I'd tell her about the war; about fighting for the South. I'd tell her about my family plantation, Elysion, just on the outskirts of Savannah. I'd tell her about the slaves that my family and I smuggled into the Underground Railroad even as I fought against the Union that wanted to free them. I'd tell her about watching Elysion burn to ashes when Sherman's army marched through Georgia. I'd tell her about losing my faith in government, then in the men who ran governments, then men in general. I'd tell her about the Four Kings and how I turned to bounty hunting to fill the void that the bloodlust of the Civil War's end had left…

It wasn't a conversation that I was looking forward to, but Mina deserved to know. If she stood up, slapped my face, and never looked my way again I'd think none the less of her. Hell, I'd probably think more of her than I already do, but if she seriously wanted to saddle herself with a broken old soldier like me, she deserved to know the full truth of it.

After she danced, of course.

When I stepped through the batwing doors of Rosa's Cantina my spine stiffened up like a California redwood. Mina was sitting at a table –Mina of the golden hair and red bow, mind you, not the vivacious Feleena- laughing. Laughing with another man. She caught my eye and gestured for me to join them at the rickety table. My knuckles cracked at my sides and one stride into the cantina I caught a good glimpse of the man sitting across from her sipping Rosa's home brew: The Phantom Ace himself.

Good, sweet savior, he was even more gaudy and showy than Zach. The Ace had dressed himself in a long white duster with a collar much too high and embroidered down each arm with spades, clubs, hearts and diamonds. He wore a fringed buckskin vest beneath and a pair of white leather chaps over his jeans which showed not a trace of dirt. He had a tall black Stetson with four playing cards, a flush of Aces, pinned in the band and just as the rumors advertised, he covered his face with a white domino mask which curled into points at the ends.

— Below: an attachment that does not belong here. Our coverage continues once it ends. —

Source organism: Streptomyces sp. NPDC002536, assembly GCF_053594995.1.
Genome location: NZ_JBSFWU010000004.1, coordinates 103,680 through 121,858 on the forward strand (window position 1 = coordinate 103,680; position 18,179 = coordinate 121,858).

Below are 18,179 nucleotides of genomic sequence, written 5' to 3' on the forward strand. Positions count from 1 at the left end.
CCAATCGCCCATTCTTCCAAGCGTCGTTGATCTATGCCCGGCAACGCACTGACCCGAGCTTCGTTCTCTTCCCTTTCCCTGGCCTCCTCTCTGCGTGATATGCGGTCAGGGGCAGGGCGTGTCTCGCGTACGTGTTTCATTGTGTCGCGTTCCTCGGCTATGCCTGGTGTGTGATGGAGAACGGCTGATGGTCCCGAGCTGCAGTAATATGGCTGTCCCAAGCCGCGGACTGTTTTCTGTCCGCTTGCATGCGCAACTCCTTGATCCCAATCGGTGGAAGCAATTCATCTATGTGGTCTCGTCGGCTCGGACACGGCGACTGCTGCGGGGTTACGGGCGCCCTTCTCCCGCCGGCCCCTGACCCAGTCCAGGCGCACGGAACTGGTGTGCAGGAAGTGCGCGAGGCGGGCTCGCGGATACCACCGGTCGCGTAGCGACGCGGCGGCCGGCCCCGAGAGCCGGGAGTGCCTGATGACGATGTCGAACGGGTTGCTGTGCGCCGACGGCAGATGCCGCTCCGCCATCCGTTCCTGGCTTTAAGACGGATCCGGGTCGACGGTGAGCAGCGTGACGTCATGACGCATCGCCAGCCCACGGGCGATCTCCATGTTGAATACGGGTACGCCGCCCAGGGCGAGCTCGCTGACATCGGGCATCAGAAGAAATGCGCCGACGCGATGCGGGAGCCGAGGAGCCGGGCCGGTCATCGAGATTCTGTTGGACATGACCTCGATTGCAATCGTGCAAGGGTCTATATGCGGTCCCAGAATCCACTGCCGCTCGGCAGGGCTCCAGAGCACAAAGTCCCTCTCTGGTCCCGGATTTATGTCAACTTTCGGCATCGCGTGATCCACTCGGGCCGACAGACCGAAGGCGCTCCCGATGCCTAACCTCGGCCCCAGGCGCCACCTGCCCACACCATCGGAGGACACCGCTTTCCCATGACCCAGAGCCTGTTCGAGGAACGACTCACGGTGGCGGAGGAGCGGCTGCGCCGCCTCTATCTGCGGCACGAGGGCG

"This is my friend that I was telling you about." Mina told the unwelcome guest as I approached, "Ken, this is the legendary Phantom Ace."

"Good to meet you, Mr. Palmer." The Ace cordially extended a hand.

If I had a machete with me I'd have cut his hand off. My vision swam with red haze. A three-quarter empty bottle of whiskey sat at the Ace's left. A pile of shot glasses were stacked like a child might in front of him. Mina sat across, obviously haven partaken of some herself. I didn't shake. I just stared a hole straight through him.

"That's fine. I understand some folk don't take to shaking hands." he returned, "I was just having a friendly drink with this nice young lady."

"And it looks like you drank enough for both of ya." I motioned swiftly to the dwindling bottle, "And you're in my chair."

"I beg pardon?" he asked confused

"There's no faro tables to hustle in here, Ace." I told him icily, "How about we go find some?"

"Boys…" Mina spoke warningly.

"Ohhh…" it suddenly dawned on the white-clad man, "You must be talking about that unfortunate business in Tombstone."

"Yer damn right I'm talking about it!" I shot back and the Ace's neck went stiff, "And I don't appreciate trash like you spinning your lies for a girl like Mina!"

"Lies?" Mina asked, "Ken, what—"

"Not now." I grunted. I was at work.

"Now, listen." Ace took a stand, "I was at the Marshal's office just this morning. We got that whole mess sorted out."

"The Marshal?" I snickered, "Son, who do you think hired the Four Kings to track you down in the first place?"

"The…" the color bled from the Ace's face which was now as white as the rest of his getup, "The Four Kings?"

"Ken…" Mina gasped. Her shock was just as great as his. It seems as though she'd heard of my friends before. And of me.

I reached up and removed my dirty hat and pulled a twisted, folded and worn playing card from the inside band. I unraveled it to reveal the King of Spades. It was still singed around the edges from the fire that leveled Elysion. James, Ned, and Zach carried the other suits. They were our calling cards.